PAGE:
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Palestine – 100 years after Balfour

Public meeting hosted by Sutton for Peace and Justice

Wednesday 29 November 7.30–9.30pm, doors open at 7.00
At Sutton Quaker Meeting House, Cedar Road, Sutton, SM2 5DA

 

The legacy of Balfour – the broken promises, the suffering and conflict.

Human rights abuses and the plight of Palestinians today – occupation, checkpoints, illegal settlements, house demolitions.

The hopes for a peaceful future with justice and equal rights for everyone living in Israel and Palestine.

 

With:

Salim Alam – Executive Committee Member, Palestine Solidarity Campaign

Hannah Griffiths – human rights monitor and ‘accompanier’ of children in Hebron

Linda Ramsden – UK director of Israeli Committee Against House Demolition (ICAHD)

Doris Richards – who has visited East Jerusalem twice as an Ecumenical Accompanier

 

100 years ago the Balfour Declaration pledged Britain’s support for a ‘national home’ in Palestine for the Jewish people, on the understanding that the rights of ‘existing non-jewish communities in Palestine’ would not be prejudiced. But Britain reneged on its pledge, leaving Palestinians disposessed and living as refugees or under occupation.

Come and hear from speakers with first-hand knowledge of the plight of Palestinians today.

And join the debate.

 

There is no entry charge, donations will be taken on the night

Please reserve your place by email to sutton4peace@yahoo.co.uk
or by text message to 07740 594496

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Prominent Israelis call for recognition of state of Palestine

Prominent Israelis have sent a message of support to the organisors of the ‘Balfour Project’ and called for recognition of state of Palestine’.

They say that ‘the seeds of the ongoing dispute between the Palestinians and Israelis were, to a large extent, sown in 1917’ by the Balfour Declaration. And they call on the British Government to recognise Palestine as a state.

Read more here.

Palestine – 100 years after Balfour

Sutton for Peace and Justice will host a meeting to mark 100 years since the Balfour Declaration:

Wednesday 29 November, 7.30–9.30pm, doors open at 7.00.
Sutton Quaker Meeting House, Cedar Road, Sutton, SM2 5DA.

100 years ago the Balfour Declaration pledged Britain’s support for a ‘national home’ in Palestine for the Jewish people, on the understanding that the rights of ‘existing non-jewish communities in Palestine’ would not be prejudiced.

The first part of this pledge led to the establishment of the state of Israel. But Britain reneged on the the second part, leaving Palestinians dispossessed and living as refugees or under occupation.

The resulting suffering and conflict has gone on far too long.
It is time to acknowledge Britain’s broken promises, and bring justice
and equal rights to everyone living in Israel and Palestine.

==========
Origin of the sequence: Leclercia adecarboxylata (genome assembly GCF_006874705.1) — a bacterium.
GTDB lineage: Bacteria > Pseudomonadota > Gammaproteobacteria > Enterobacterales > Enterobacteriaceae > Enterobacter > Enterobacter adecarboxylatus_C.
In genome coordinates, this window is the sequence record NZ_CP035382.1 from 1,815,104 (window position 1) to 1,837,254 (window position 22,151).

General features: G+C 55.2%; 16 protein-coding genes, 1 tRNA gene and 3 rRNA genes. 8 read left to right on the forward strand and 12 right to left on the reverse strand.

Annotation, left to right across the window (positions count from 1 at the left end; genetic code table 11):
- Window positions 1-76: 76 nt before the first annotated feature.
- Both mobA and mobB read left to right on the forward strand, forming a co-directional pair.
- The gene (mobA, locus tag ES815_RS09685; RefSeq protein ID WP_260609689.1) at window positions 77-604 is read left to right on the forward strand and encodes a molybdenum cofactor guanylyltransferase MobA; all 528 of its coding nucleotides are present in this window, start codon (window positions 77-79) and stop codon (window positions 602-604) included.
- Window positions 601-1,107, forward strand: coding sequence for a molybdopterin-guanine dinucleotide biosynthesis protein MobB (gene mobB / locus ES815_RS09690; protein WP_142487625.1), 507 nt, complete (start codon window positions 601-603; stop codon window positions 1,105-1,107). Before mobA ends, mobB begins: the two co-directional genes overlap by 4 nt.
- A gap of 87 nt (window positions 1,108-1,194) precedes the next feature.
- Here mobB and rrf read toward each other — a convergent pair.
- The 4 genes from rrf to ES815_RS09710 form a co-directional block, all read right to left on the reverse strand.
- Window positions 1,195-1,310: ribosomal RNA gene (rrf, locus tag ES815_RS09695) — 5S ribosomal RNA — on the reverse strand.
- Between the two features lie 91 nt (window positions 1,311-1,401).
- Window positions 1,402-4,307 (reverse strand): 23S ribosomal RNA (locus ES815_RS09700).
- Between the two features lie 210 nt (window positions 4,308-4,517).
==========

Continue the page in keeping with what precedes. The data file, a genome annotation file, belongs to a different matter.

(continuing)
Come and hear first-hand accounts of the plight of Palestinians today,
and join the discussion of how we can support Palestinians and Israelis
to build a peaceful future based on equal rights for all.

Please reserve your place by email to sutton4peace@yahoo.co.uk
or by text message to 07740 594496.

There is no entry charge, donations will be taken on the night.

You can download or flyer/poster here.

 

Open Bethlehem – A Big Film About a Small Town

Sutton for Peace and Justice is pleased to present a screening of ‘Open Bethlehem’.

On Wednesday 25 October 2017, doors open 7.00 for 7.30 start.

At Sutton Quaker Meeting House, Cedar Road, Sutton SM2 5DA.

Open Bethlehem is a deeply personal film – the story of a homecoming that spans seven momentous years in the life of Bethlehem – the world’s most famous little town.

A critically-acclaimed documentary film by Leila Sansour. Both a portrait of a city of astonishing beauty and political strife under occupation, and the story of the creation of a campaign to compel international action to bring peace to the Middle East.

“One of the most remarkable and moving documentaries I have seen. The tragedy of Palestinians encapsulated in the life of one town – Bethlehem..” Jon Snow – Channel 4

“Open Bethlehem is a fierce and poignant plea against the incarceration of a city”
Film of the Week – The Guardian

For more information about Open Bethlehem see www.openbethlehem.org

There is no advance entry charge, donations will be taken on the night.

Please reserve your place by email to sutton4peace@yahoo.co.uk
or by text message to 07740 594496.

You can download the  flyer for Open Bethlehem.

 

 

The Colloquium in Carshalton Park

Sutton for Peace and Justice brings you

The Colloquium in Carshalton Park

Throughout the day of the Environmental Fair on Bank Holiday Monday 28 August at Carshalton Park, Sutton for Peace and Justice will be hosting a series of informal and open discussions on a range of peace and justice issues:

11.30 Sutton 4 Sanctuary – Refugees welcome here
Helping refugees find a welcome and establish a new home in Sutton, including the Community Sponsorship Scheme.

12.15 Inequality is not inevitable
Inequality is bad for everyone and austerity is making it worse – but there is an alternative.

13.00 Climate Change – threat to peace & justice
Action on climate change is essential – now more than ever.

13.45 The plight of Palestinians today
How the rights of ‘the non-jewish communities of Palestine’ are ‘prejudiced’ 100 years after Balfour.

14.30 In defence of the Human Rights Act
The Human Rights Act protects us all and needs our support.

15.15 Stop nuclear proliferation – scrap Trident